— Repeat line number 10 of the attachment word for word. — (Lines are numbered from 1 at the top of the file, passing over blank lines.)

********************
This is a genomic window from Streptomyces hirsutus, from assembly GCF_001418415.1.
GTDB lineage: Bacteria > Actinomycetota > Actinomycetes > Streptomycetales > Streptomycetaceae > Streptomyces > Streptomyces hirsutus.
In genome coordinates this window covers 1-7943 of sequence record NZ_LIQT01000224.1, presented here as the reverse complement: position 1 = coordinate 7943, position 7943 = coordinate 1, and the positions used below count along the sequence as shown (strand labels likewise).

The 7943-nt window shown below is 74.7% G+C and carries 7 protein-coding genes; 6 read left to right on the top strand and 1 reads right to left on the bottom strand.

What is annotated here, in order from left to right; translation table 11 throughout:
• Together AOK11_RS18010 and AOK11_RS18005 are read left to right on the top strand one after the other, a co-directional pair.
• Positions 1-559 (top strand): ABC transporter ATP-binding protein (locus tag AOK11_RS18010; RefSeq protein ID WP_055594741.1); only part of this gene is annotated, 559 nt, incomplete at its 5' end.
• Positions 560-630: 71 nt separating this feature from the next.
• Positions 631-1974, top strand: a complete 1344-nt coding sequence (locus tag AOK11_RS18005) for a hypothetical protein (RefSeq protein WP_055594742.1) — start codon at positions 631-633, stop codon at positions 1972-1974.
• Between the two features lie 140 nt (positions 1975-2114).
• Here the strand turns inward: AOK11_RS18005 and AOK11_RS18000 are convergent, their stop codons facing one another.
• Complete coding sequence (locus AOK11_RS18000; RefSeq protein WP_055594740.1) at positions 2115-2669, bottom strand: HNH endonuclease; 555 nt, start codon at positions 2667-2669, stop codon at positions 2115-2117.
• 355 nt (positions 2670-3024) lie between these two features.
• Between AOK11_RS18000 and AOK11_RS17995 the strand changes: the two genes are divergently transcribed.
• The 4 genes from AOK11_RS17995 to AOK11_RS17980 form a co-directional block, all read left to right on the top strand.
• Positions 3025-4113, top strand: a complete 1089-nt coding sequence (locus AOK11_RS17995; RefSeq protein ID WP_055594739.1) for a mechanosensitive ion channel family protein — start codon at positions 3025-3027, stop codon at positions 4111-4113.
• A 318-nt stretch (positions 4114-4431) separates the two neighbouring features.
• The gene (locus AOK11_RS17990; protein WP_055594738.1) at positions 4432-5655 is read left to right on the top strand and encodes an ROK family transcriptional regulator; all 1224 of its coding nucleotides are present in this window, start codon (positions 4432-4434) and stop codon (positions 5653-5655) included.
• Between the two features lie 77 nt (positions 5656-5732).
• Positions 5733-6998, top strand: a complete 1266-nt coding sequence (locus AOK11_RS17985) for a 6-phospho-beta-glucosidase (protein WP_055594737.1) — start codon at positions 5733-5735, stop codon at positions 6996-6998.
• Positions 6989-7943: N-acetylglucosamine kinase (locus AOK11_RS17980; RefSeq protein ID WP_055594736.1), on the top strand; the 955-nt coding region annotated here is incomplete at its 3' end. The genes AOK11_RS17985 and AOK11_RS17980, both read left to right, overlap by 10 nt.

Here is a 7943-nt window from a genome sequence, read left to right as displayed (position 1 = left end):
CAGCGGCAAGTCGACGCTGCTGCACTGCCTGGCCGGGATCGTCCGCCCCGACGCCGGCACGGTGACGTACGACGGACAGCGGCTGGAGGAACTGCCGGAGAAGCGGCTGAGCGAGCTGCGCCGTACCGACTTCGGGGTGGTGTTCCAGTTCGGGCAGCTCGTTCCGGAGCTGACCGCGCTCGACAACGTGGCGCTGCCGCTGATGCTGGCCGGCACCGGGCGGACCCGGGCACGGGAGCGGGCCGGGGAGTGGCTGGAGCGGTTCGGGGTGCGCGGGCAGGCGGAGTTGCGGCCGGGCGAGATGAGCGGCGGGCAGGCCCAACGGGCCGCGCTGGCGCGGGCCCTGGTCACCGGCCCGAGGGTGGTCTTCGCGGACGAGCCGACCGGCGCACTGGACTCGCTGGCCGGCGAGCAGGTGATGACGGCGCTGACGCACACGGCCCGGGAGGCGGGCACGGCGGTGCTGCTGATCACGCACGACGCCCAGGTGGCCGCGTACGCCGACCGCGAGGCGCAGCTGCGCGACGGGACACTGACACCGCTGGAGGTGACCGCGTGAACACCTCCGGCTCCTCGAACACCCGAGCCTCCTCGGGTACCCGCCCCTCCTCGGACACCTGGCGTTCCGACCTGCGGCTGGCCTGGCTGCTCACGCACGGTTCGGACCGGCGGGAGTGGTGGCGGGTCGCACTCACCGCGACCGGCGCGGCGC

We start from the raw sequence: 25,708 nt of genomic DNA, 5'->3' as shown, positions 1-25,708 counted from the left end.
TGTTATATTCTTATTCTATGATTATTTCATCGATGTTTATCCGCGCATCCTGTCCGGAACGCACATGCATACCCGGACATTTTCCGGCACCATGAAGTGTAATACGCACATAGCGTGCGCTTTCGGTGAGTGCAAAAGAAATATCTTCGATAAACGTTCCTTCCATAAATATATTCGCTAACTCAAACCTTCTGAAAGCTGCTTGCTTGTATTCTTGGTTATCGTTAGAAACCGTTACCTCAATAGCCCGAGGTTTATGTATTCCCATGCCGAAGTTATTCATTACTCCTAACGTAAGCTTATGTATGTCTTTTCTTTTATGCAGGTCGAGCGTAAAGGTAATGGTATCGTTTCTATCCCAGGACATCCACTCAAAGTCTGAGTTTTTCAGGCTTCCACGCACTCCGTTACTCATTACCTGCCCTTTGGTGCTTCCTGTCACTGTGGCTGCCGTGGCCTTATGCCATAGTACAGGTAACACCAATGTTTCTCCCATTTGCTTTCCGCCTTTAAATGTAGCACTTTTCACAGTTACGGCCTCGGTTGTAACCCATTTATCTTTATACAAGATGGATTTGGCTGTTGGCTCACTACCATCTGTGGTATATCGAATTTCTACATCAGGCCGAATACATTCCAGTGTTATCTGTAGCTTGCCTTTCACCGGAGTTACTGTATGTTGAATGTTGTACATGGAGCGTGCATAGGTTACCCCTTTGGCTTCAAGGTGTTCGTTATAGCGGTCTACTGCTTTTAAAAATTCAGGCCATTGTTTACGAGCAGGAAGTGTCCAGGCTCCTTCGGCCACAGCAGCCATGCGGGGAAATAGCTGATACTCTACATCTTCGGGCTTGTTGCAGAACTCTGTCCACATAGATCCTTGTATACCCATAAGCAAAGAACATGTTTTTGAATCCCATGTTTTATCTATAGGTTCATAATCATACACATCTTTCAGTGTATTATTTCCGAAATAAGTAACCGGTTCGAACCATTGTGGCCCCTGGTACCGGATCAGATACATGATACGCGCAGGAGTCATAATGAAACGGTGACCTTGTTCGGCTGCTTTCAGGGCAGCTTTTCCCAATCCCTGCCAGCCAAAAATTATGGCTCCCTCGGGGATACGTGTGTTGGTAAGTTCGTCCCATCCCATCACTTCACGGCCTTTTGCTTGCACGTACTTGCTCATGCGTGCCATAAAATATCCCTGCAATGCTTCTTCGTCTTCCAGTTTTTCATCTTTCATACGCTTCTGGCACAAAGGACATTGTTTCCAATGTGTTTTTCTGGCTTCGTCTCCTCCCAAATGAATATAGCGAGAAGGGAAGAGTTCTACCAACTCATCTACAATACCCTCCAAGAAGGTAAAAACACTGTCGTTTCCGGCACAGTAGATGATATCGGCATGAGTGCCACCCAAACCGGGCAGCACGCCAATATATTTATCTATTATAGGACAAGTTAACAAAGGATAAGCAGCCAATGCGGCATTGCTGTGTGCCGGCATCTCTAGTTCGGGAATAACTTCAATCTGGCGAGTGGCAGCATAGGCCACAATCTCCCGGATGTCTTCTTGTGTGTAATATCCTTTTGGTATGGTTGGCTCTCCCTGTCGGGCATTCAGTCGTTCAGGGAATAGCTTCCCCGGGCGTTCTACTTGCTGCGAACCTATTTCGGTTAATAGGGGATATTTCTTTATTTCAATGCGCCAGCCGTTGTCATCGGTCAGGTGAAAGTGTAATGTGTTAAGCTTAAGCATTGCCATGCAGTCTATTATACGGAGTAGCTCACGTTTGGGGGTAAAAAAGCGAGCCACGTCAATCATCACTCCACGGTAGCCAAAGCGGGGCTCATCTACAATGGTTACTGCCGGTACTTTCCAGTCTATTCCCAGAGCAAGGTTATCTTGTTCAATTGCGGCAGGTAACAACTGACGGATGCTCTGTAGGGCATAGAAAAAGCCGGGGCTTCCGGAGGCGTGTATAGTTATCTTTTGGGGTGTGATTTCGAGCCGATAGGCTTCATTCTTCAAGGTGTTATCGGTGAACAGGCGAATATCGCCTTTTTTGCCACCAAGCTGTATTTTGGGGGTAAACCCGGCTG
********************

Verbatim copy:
• Between the two features lie 140 nt (positions 1975-2114).